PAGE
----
A graphic that reads: Going the distance - the relay involves a team of people running different sections of the marathon/ Leg 1: 6.2 miles; leg 2: 3.3 miles; leg 3: 7.2 miles; leg 4: 4.5 miles; leg 5: 5 miles.
BBC

Watch: How they made it across the finish line

Enjoying a well deserved drink

Finishing the fun run

 Vickie Sayers and Owen Murphy have completed the fun run. Well done to them!

fun run
BBC

And the winner is...Kenya's Joel Kipsang Kositany

Our reporter has a bird's eye view

BBC reporter Tori Watson captures all the drama of the marathon on a body camera

BBC reporter Tori Watson captures all the drama of the marathon on a body camera

Feeling thirsty?

Graphic
BBC

Wonder woman!

Susan Boreham was the first woman to cross the line in the inaugural Belfast Marathon in 1982 in a time of about 3:11:00, and remembers having to endure a "gruelling" final six miles.

Susan Boreham talking to Joel Taggart
BBC

She says: "Initially when you cross the line you just say: 'Thank goodness!' And then a couple of minutes later, it's: "I did it, I finished it, that was a fantastic thing to do!"

Raising funds for a good cause

Many of those taking part in the Belfast Marathon are doing so to raise funds for charities. 

marathon competitors
Pacemaker

Boxing champ sends good wishes to runners

Clapping and cheers

Those taking part in the marathon are getting plenty of support from the sidelines.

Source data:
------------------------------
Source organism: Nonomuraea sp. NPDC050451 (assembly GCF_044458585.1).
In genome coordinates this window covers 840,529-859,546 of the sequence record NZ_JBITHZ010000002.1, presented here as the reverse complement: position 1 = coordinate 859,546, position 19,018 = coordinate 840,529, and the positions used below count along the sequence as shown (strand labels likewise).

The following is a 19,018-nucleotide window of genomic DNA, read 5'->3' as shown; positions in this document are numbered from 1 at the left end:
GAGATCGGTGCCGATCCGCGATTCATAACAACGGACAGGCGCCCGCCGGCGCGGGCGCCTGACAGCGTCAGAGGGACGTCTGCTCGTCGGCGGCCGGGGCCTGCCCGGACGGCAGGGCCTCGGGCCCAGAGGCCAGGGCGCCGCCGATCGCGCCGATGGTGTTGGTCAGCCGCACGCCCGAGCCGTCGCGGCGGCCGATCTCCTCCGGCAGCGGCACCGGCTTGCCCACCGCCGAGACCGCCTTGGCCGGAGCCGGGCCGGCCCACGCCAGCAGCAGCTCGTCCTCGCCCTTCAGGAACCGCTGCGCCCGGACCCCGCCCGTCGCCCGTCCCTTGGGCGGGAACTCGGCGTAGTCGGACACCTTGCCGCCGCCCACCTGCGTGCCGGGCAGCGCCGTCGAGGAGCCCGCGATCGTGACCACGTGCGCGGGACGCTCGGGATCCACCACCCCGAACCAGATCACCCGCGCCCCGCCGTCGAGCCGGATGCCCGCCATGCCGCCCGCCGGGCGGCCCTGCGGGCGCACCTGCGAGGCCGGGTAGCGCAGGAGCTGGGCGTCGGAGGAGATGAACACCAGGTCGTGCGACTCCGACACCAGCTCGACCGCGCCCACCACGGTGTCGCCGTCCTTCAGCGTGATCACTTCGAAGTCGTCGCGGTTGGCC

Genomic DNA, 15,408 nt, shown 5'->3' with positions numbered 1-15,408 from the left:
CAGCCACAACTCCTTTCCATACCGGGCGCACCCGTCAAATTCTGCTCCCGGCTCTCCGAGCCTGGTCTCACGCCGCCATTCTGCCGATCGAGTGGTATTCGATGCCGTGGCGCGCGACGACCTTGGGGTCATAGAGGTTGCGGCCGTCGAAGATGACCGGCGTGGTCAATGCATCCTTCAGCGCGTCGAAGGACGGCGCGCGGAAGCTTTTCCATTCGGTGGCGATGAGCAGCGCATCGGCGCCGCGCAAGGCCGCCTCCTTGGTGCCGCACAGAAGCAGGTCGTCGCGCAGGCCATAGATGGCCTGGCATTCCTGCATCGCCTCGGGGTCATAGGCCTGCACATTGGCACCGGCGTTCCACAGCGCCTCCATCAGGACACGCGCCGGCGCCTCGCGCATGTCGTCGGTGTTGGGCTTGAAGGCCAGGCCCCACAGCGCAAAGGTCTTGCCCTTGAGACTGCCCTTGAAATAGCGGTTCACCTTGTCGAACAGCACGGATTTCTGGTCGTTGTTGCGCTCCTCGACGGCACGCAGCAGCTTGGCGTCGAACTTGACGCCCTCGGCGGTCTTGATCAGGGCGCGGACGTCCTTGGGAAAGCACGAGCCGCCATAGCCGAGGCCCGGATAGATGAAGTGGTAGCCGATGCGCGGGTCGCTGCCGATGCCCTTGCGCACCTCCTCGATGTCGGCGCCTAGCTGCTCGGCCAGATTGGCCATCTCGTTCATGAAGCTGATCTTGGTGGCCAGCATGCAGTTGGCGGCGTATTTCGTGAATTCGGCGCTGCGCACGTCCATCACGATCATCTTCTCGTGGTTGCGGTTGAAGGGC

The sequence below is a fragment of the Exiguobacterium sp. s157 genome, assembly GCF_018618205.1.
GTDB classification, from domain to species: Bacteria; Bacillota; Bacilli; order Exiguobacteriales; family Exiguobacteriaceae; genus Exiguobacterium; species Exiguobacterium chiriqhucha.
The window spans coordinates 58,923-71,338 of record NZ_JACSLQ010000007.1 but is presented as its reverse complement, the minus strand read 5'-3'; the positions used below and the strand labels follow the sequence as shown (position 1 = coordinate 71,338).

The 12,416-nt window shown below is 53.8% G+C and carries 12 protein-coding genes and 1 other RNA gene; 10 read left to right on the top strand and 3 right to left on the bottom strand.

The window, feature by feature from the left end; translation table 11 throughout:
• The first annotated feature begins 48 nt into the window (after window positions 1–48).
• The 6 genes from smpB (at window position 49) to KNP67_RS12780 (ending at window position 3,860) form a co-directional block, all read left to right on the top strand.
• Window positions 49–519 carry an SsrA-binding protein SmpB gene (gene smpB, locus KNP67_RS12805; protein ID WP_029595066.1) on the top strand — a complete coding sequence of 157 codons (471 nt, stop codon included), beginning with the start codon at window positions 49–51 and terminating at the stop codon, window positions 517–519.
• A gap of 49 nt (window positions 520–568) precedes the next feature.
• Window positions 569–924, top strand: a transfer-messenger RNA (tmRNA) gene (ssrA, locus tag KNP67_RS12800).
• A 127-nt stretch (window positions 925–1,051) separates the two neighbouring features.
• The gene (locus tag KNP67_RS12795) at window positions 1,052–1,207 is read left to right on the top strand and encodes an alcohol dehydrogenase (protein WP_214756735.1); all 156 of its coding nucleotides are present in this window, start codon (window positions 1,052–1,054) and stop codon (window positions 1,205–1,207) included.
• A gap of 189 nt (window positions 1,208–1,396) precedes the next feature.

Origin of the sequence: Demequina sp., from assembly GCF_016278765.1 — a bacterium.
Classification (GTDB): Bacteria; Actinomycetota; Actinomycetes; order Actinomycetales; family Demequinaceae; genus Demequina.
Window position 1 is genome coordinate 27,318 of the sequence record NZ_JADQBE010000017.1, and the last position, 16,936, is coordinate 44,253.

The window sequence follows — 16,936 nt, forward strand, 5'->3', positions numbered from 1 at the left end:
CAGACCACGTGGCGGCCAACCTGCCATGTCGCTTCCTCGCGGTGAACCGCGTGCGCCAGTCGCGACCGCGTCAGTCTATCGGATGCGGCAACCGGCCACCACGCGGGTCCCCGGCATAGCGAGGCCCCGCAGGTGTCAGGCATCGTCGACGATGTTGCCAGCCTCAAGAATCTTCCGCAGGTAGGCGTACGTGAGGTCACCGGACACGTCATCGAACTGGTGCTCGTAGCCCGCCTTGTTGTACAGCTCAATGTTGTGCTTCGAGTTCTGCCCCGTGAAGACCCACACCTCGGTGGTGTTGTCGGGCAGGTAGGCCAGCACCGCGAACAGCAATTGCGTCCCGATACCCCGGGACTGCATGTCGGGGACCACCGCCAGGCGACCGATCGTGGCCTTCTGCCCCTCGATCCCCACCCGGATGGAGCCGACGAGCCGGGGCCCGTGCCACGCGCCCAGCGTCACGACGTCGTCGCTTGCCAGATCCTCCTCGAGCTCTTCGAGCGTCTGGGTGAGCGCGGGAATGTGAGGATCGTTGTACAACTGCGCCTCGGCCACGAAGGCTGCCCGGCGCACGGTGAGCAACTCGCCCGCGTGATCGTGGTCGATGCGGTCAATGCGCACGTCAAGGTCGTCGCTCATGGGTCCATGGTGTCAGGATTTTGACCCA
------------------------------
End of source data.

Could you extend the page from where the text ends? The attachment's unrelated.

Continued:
marathon 2016
BBC

Running the course of history

Thousands of runners were forced to take an alternative route in the 1998 Belfast Marathon, after two mortar bombs were found in the Grosvenor Road area of Belfast, near the course.

1998 police vehicles
BBC

Quick puff or sugar rush?

Belfast Lord Mayor Arder Carson, who started the runners off today, ran the race back in 1989, clocking in with a time of about 4:23:00 but almost ran out of puff when he reached Grand Parade.

Runners at the start of the Belfast City Marathon
BBC

"I asked for a cigarette and that was probably the wrong thing and it was refused to me," he says. "I ended up getting a gobstopper, which I sucked from there to the very end - it got me over the line with the wee sugar burst that I got."

Drinking-up time

Runners along the route will have been glad to see the refuelling stations in the horizon.

Paper cups along the race route
BBC

Whether they drank the water or threw it over their heads to cool down is anyone's guess!

Stopping for a stretch

Fond memories of the first Belfast Marathon

Belfast Marathon chairman David Seaton has fond memories of the first race, held back in 1982.

He says he finished it in 20th place with a time of about 2:38:00.

David Seaton
BBC

“Everybody crossed the line and got a free pint of Guinness if they wanted it,” he laughs!  

Tick, tock...

A graphic that reads: Running against the clock - The Belfast City Marathon time limit is six hours. A steady pace of just over 4mph will get runners across the line in time.
BBC

Decisions, decisions....

Facts and figures

18,000 runners are taking part in the marathon. 

Marathon finish race
bbc

2,700 are hoping to complete the full route and 1,800 relay teams have also registered.   

Oompa Loompas playing their part

No, they weren't auditioning for a role in Charlie and the Chocolate Factory, they were taking part in the marathon. 

Marathon competitors
BBC

Belfast streets awash with colour

Organ donation 'no joke', says Alexander

Runner Alexander Owen
BBC

Ballymena man Alexander Owen is running in his 75th marathon, and he's doing it to raise awareness of organ donation. All the best, Alexander!